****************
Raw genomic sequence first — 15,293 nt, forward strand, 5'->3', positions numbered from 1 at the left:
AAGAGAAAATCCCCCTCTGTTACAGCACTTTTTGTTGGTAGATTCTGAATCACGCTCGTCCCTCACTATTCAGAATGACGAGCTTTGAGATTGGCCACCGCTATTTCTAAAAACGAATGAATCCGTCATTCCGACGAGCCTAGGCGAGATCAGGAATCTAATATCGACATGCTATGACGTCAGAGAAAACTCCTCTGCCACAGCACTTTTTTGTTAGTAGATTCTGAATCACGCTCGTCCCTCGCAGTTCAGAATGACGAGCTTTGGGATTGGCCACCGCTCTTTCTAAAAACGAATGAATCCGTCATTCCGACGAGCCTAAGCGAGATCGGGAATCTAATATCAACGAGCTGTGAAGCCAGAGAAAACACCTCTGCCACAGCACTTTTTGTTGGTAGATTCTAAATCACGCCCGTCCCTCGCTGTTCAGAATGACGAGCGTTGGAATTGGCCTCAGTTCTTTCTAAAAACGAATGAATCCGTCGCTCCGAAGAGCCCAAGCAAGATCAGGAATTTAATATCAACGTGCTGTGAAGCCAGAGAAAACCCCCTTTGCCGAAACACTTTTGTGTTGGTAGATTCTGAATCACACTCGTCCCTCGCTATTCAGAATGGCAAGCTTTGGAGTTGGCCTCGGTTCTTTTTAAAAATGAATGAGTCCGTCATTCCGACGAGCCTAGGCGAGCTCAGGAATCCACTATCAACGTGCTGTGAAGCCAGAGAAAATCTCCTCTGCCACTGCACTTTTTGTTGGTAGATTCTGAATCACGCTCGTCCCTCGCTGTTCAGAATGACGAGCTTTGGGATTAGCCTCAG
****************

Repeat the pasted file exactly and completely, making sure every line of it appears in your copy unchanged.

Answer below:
Raw genomic sequence first — 15,293 nt, forward strand, 5'->3', positions numbered from 1 at the left:
AAGAGAAAATCCCCCTCTGTTACAGCACTTTTTGTTGGTAGATTCTGAATCACGCTCGTCCCTCACTATTCAGAATGACGAGCTTTGAGATTGGCCACCGCTATTTCTAAAAACGAATGAATCCGTCATTCCGACGAGCCTAGGCGAGATCAGGAATCTAATATCGACATGCTATGACGTCAGAGAAAACTCCTCTGCCACAGCACTTTTTTGTTAGTAGATTCTGAATCACGCTCGTCCCTCGCAGTTCAGAATGACGAGCTTTGGGATTGGCCACCGCTCTTTCTAAAAACGAATGAATCCGTCATTCCGACGAGCCTAAGCGAGATCGGGAATCTAATATCAACGAGCTGTGAAGCCAGAGAAAACACCTCTGCCACAGCACTTTTTGTTGGTAGATTCTAAATCACGCCCGTCCCTCGCTGTTCAGAATGACGAGCGTTGGAATTGGCCTCAGTTCTTTCTAAAAACGAATGAATCCGTCGCTCCGAAGAGCCCAAGCAAGATCAGGAATTTAATATCAACGTGCTGTGAAGCCAGAGAAAACCCCCTTTGCCGAAACACTTTTGTGTTGGTAGATTCTGAATCACACTCGTCCCTCGCTATTCAGAATGGCAAGCTTTGGAGTTGGCCTCGGTTCTTTTTAAAAATGAATGAGTCCGTCATTCCGACGAGCCTAGGCGAGCTCAGGAATCCACTATCAACGTGCTGTGAAGCCAGAGAAAATCTCCTCTGCCACTGCACTTTTTGTTGGTAGATTCTGAATCACGCTCGTCCCTCGCTGTTCAGAATGACGAGCTTTGGGATTAGCCTCAG